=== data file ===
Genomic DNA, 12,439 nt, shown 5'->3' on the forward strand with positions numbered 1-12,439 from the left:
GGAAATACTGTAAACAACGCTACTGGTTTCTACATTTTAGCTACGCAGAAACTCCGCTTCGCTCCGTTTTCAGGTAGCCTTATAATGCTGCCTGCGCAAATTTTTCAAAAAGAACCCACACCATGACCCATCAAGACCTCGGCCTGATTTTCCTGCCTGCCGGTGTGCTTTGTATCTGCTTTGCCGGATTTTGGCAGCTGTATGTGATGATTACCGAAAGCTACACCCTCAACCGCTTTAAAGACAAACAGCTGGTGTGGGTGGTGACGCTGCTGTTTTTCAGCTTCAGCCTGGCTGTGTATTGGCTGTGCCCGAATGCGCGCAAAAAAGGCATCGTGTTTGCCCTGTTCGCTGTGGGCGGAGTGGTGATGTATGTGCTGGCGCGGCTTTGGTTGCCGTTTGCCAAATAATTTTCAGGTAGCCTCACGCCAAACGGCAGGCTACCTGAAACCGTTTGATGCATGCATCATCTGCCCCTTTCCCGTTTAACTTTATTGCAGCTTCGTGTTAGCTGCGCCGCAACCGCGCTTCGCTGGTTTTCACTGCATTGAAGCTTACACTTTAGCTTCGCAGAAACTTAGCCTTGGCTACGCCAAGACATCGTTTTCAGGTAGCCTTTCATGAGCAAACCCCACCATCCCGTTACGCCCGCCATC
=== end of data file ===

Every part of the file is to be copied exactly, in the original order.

Genomic DNA, 12,439 nt, shown 5'->3' on the forward strand with positions numbered 1-12,439 from the left:
GGAAATACTGTAAACAACGCTACTGGTTTCTACATTTTAGCTACGCAGAAACTCCGCTTCGCTCCGTTTTCAGGTAGCCTTATAATGCTGCCTGCGCAAATTTTTCAAAAAGAACCCACACCATGACCCATCAAGACCTCGGCCTGATTTTCCTGCCTGCCGGTGTGCTTTGTATCTGCTTTGCCGGATTTTGGCAGCTGTATGTGATGATTACCGAAAGCTACACCCTCAACCGCTTTAAAGACAAACAGCTGGTGTGGGTGGTGACGCTGCTGTTTTTCAGCTTCAGCCTGGCTGTGTATTGGCTGTGCCCGAATGCGCGCAAAAAAGGCATCGTGTTTGCCCTGTTCGCTGTGGGCGGAGTGGTGATGTATGTGCTGGCGCGGCTTTGGTTGCCGTTTGCCAAATAATTTTCAGGTAGCCTCACGCCAAACGGCAGGCTACCTGAAACCGTTTGATGCATGCATCATCTGCCCCTTTCCCGTTTAACTTTATTGCAGCTTCGTGTTAGCTGCGCCGCAACCGCGCTTCGCTGGTTTTCACTGCATTGAAGCTTACACTTTAGCTTCGCAGAAACTTAGCCTTGGCTACGCCAAGACATCGTTTTCAGGTAGCCTTTCATGAGCAAACCCCACCATCCCGTTACGCCCGCCATC